Frank Introduces Executive Pay Bill

March 2, 2007 ( - "Non-binding" appears to be the direction of the day on Capitol Hill.

On Thursday Democrats in the US House of Representatives introduced legislation that would give shareholders a vote – albeit a non-binding one – on how much top corporate executives should be paid.   According to a  press release , the bill also contains a separate advisory vote if a company gives a new, not yet disclosed, “golden parachute” while simultaneously negotiating to buy or sell a company.  

The ” Shareholder Vote on Executive Compensation Act ,” was co-sponsored by 21 other legislators, and would expand U.S. Securities and Exchange Commission disclosure rules to require public companies to include a shareholder vote in their annual proxy statements.

House Financial Services Committee Chairman Barney Frank (D-Massachusetts) said the bill would not set executive pay, but would let shareholders express their approval or disapproval of the company’s pay practices.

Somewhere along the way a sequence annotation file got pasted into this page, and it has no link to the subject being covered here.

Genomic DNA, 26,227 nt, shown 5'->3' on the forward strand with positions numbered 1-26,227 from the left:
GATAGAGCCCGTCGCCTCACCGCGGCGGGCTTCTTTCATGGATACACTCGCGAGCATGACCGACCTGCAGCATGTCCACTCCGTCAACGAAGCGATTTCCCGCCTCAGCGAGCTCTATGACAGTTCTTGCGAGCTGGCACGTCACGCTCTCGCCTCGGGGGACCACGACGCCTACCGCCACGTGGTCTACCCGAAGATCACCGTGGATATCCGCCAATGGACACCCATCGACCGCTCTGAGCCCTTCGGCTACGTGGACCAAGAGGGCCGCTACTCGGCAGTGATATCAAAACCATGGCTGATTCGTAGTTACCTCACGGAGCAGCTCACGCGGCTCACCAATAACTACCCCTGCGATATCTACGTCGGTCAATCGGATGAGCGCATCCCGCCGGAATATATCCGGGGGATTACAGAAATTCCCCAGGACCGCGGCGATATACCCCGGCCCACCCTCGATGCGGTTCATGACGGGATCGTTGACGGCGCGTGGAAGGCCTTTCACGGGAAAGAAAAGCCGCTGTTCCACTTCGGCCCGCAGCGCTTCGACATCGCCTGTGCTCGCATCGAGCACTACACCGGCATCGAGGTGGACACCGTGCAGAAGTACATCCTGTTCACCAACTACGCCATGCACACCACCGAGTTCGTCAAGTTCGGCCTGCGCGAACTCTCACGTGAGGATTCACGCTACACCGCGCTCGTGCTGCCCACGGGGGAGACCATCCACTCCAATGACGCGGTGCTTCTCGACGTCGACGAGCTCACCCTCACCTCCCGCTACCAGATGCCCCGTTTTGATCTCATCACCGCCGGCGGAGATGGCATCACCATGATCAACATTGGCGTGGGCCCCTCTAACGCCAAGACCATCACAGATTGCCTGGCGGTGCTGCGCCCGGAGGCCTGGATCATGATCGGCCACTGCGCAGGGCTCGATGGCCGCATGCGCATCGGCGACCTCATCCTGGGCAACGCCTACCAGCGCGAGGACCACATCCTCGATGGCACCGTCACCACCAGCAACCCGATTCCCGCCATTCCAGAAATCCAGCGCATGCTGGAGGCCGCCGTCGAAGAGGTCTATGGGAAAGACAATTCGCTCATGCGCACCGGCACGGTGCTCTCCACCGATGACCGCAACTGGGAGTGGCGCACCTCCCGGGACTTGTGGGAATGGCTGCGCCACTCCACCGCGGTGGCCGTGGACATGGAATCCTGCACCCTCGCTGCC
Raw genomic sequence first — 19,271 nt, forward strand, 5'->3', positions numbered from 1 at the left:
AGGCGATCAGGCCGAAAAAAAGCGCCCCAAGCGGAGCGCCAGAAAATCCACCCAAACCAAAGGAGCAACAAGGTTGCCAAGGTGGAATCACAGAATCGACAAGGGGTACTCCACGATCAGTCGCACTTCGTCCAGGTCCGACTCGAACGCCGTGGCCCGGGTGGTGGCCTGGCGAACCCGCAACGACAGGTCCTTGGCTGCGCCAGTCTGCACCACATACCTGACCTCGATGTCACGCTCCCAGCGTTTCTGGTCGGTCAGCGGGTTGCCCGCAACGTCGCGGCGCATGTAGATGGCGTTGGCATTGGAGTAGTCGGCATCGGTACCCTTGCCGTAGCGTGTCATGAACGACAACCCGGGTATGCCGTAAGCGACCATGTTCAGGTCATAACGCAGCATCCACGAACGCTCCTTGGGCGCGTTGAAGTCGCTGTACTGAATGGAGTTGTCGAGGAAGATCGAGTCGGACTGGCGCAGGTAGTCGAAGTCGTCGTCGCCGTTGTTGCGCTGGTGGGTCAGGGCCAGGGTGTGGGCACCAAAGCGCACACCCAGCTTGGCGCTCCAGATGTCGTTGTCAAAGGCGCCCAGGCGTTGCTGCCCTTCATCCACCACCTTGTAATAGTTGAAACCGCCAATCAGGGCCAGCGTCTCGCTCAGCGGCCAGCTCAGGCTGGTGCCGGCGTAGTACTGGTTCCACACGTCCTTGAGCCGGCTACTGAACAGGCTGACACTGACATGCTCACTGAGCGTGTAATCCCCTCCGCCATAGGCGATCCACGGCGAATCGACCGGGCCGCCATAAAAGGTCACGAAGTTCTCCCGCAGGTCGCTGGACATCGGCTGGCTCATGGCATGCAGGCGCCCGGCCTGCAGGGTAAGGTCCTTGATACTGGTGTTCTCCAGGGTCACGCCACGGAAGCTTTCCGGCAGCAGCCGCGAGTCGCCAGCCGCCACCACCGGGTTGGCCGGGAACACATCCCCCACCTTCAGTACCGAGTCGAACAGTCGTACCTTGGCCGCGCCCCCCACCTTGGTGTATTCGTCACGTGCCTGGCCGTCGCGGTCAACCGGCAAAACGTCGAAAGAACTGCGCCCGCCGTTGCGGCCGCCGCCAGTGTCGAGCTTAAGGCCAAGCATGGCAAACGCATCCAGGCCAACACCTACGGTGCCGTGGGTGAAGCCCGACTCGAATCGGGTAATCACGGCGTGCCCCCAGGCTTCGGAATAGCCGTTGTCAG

“I do not understand those who argue that the people who make up our stock markets are collectively very wise, but at the same time are somehow incapable of rendering a coherent opinion of what they should pay those they employ to run the corporations that they own,” Congressman Frank said in a  statement .

Building Blocks

The legislation was described as building on the Securities and Exchange Commission’s (SEC) executive pay disclosure rules to require that public companies include in their annual proxy to investors the opportunity to vote on the company’s executive pay plans (see  New Executive Compensation Disclosure Rules Take Effect ).  Advisory votes on compensation have been used in the United Kingdom and was recently adopted by AFLAC (see  Aflac Shareholders to Get Voice on Executive Pay ).  Sun Microsystems voted on a similar measure to keep a check on executive pay in November 2006 (See Sun Microsytems Shareholders Want Vote on Executive Pay ).  

The House Financial Services Committee will hear from experts, academics and advocates on both sides of this issue at the hearing on the legislation this week.